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The Paleface Bob Hope's Technicolor western spoof The Paleface was one of the comedian's biggest box-office hits. Hope plays Painless Potter, a hopelessly inept dentist who heads west to seek his fortune. Meanwhile, buxom female outlaw Calamity Jane (Jane Russell) is engaged in undercover work on behalf of the government, in the hopes of earning a pardon for her past crimes. Jane is on the lookout for notorious gun-runner Robert Armstrong. To put up an innocent front, Jane marries the befuddled Potter, then keeps the criminals at bay by convincing everyone that Potter is a rootin'-tootin' gunslinger (actually, it's Jane who's been doing all the shooting). Armstrong, who has been selling guns to the Indians, arranges for Jane to be captured by the scalp-hungry tribesmen, but Potter comes to the rescue. Somewhere along the way, Bob Hope and Jane Russell get to sing the Oscar-winning Jay Livingston/Ray Evans tune "Buttons and Bows". There are many hilarious moments in The Paleface, but screenwriter Frank Tashlin felt that director Norman Z. McLeod failed to get the full comic value out of his material. To prove his point, Tashlin directed the side-splitting sequel, Son of Paleface (1952), which once more teamed Hope and Russell. ~ Hal Erickson, Rovi
The Cat and the Canary The classic "old dark house" motif is given sterling treatment in this second filmed version of the hit play. Bob Hope's status as a star was assured with his role as Wallie Campbell, the cowardly protector of Joyce Norman (Paulette Goddard), who must spend one night in the eerie mansion of her late, eccentric, millionaire uncle. If she can make it through the night without losing her mind, Joyce stands to inherit her uncle's entire fortune. Of course, all the other potential heirs now have a motive to drive her insane. The frights are nonstop as hands reach out from nowhere, people disappear between trap doors, the halls echo with terrifying sounds, and secret doorways lead to hidden passageways. Three people are murdered before Wallie solves the mystery and sees Goddard through the night. Hope integrates his wiseacre comedic style into a essentially straight role, with the humor well-placed in the otherwise moody material. Creepy lighting and music also aid director Elliott Nugent in crafting an effective and fun version of one the genre's archetypal stories. ~ Don Kaye, Rovi
Nothing But the Truth In this version of the oft-filmed stage play by James Montgomery, Nothing But the Truth stars Bob Hope as an up and coming young stockbroker working in Florida. He makes a bet with his coworkers that he can tell nothing but the absolute truth for 24 hours, and the other bettors are determined to keep tabs on him to make sure he doesn't falter. The rest of the action takes place aboard a yacht, where Hope's undiplomatic truthfulness gets him into hot water with a wealthy client, several other influential people, and his girl friend (Paulette Goddard). Hope's coworkers contrive to trick Hope into losing his wager, but African-American valet Willie Best foils their scheme. The picture ends with Hope having to explain his curious behavior for the past 24 hours without offending anyone (P.S.: he pulls it off). Nothing But the Truth was Paramount's third Bob Hope/Paulette Goddard costarring effort, all three based on past stage successes. The film lay unseen for years after its 1941 release due to legal tangles, but was finally made available again through the auspices of film historian Leonard Maltin in the early 1980s. ~ Hal Erickson, Rovi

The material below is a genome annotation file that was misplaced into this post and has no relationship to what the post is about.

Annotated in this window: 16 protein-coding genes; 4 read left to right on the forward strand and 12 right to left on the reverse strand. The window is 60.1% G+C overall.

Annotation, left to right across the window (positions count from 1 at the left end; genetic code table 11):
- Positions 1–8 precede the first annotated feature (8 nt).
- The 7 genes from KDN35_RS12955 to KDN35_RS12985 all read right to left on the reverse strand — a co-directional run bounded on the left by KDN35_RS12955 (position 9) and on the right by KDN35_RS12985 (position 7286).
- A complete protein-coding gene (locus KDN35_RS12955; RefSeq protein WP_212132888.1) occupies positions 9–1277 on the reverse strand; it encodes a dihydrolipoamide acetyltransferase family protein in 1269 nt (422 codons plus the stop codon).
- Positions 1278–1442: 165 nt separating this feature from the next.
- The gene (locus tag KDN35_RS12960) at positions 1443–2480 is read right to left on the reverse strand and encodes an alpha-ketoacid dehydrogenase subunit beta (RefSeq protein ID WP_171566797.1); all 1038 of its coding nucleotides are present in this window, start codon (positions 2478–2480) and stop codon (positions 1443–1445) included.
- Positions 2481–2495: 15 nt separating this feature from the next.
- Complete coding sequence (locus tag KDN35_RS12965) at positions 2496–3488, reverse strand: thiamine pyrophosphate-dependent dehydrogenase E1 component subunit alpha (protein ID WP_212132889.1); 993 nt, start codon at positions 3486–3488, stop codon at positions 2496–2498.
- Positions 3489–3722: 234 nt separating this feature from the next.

The Ghost Breakers Paramount followed up its successful Bob Hope/Paulette Goddard co-starrer The Cat and the Canary (1939) by warming up another venerable "old dark house" stage play, Paul Dickey and Charles Goddard's The Ghost Breaker, pluralizing the title to accommodate both stars. This time Hope plays radio personality Lawrence L. Lawrence (the middle initial stands for Lawrence: "My folks had no imagination") who has to flee New York to avoid being mistakenly arrested for murder. He and his manservant Alex (Willie Best) book passage on a Cuba-bound liner, where they meet lovely heiress Mary Carter (Paulette Goddard). She is heading to Cuba to take charge of her ancestral mansion, despite warnings from several sinister characters that to enter this "haunted" house will mean certain death. Appointing himself Mary's protector, Lawrence investigates the mansion on his own, thereby crossing the path of a zombie (Noble Johnson) and an apparently genuine ghost. He also meets the twin brother of the man he's accused of killing (Anthony Quinn), who seems the most likely suspect when Mary nearly comes to harm. ~ Hal Erickson, Rovi
Thanks for the Memory The popularity of both Bob Hope and the sentimental tune "Thanks for the Memory" by Ralph Rainger and Leo Robin in The Big Broadcast of 1938 led to this plodding little domestic comedy-drama in which Hope plays a stay-at-home author and Shirley Ross his working wife. The situation is, of course, ripe for misunderstandings, and soon each spouse accuses the other of infidelity, with everything neatly solved in the final reel. In addition to the title tune, Hope and Ross also perform Hoagy Carmichael and Frank Loesser's "Two Sleepy People." The film was an unofficial remake of the 1931 production Up Pops the Devil. ~ Hans J. Wollstein, Rovi
The Road to Morocco
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